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CFATS reauthorization, at long last

CFATS reauthorization, at long last Four-year extension will benefit industry

WASHINGTON—After a long wait for those in the industry, the Chemical Facility Anti-Terrorism Standards (CFATS) measure has been reauthorized for four more years.

The House of Representatives in December approved a Senate-tweaked, four-year reauthorization of the program, a move that SIA is “very excited” about, said Jake Parker, SIA director of government relations. President Obama signed the bill Dec. 18.

SIA for years has been advocating for permanent authorization of CFATS, a set of performance-based guidelines introduced in 2009 as part of the Department of Homeland Security Appropriations Act.

CFATS is considered a market definer for integrators involved in securing critical infrastructure. The set of 18 DHS-enforced regulations that facilities housing hazardous materials must comply with includes self-certification rules, auditing procedures and employee vetting.

Getting the reauthorization bill signed into law is a step in the right direction, Parker told Security Systems News.

The recent reauthorization includes Senate tweaks to the original bill. Those revisions include a speedier security plan approval process, he said.

Among SIA's chief concerns during the lengthy CFATS debate was how long it took facilities to get DHS approval for their site security plans. The process was slow and time management was an issue, Parker said.

“In October of this year, DHS had only gotten 32 percent [of the site security plans] to the last stage. There were concerns among many about the future of the program, and members of Congress were concerned that [DHS] wasn't further along in the process,” he said.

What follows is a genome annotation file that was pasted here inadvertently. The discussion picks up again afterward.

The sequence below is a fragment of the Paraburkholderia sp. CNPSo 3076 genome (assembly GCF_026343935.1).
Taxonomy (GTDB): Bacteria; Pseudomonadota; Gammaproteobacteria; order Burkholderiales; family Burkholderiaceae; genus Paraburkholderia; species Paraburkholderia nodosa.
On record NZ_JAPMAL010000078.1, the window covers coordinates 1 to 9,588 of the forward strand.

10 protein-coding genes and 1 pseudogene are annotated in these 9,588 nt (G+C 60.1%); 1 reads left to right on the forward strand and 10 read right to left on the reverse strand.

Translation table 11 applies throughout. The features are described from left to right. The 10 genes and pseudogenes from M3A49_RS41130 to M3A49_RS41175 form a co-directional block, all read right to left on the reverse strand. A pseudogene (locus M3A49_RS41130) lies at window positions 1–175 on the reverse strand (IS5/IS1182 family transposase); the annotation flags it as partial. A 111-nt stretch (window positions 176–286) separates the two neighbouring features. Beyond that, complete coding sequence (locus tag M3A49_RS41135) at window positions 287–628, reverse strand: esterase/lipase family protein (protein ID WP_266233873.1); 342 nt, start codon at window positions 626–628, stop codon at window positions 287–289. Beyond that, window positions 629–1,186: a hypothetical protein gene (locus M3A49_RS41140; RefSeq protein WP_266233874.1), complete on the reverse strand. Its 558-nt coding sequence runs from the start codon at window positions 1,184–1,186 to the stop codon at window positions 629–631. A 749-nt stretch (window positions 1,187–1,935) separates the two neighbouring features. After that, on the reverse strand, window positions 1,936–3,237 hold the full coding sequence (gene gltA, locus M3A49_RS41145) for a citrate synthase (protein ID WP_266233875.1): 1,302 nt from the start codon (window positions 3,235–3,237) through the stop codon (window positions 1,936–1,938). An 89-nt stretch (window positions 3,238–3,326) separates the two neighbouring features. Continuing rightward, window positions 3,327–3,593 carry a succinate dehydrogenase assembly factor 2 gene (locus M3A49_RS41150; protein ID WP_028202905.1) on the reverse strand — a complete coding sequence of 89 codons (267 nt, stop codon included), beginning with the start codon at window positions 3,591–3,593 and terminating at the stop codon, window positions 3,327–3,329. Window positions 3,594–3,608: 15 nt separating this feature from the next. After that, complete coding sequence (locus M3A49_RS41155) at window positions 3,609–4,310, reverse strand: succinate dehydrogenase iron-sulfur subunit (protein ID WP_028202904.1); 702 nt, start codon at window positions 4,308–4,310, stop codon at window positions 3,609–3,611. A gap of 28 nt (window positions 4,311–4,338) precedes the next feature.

Other modifications to the bill include limits to facility worker involvement in the development of site plans, protections for whistleblowers and the authority for DHS to order an emergency shutdowns if there is an imminent threat from terrorists.

The American Chemistry Council, in a prepared statement, said: “We applaud Congress for coming together to pass a long-term solution for regulating security that will help create a stronger foundation for CFATS. In addition to providing a more solid footing for [DHS] to implement CFATS, the bill will help the department improve its outreach to chemical facilities and the process for vetting personnel.”

SIA members initially thought the chemical facilities market would be “a huge, fast developing market,” Parker said, but then there was the slow rollout.

It will still take several years, he said, but perimeter security and access control suppliers will benefit from the reauthorization.

Parker specifically lauded Rep. Patrick Meehan, R-Pa., sponsor of the House legislation, for his work in getting the bill passed.

“There was significant effort to reach out and get stakeholder input. SIA was involved in that process,” which was robust and unique, Parker said.


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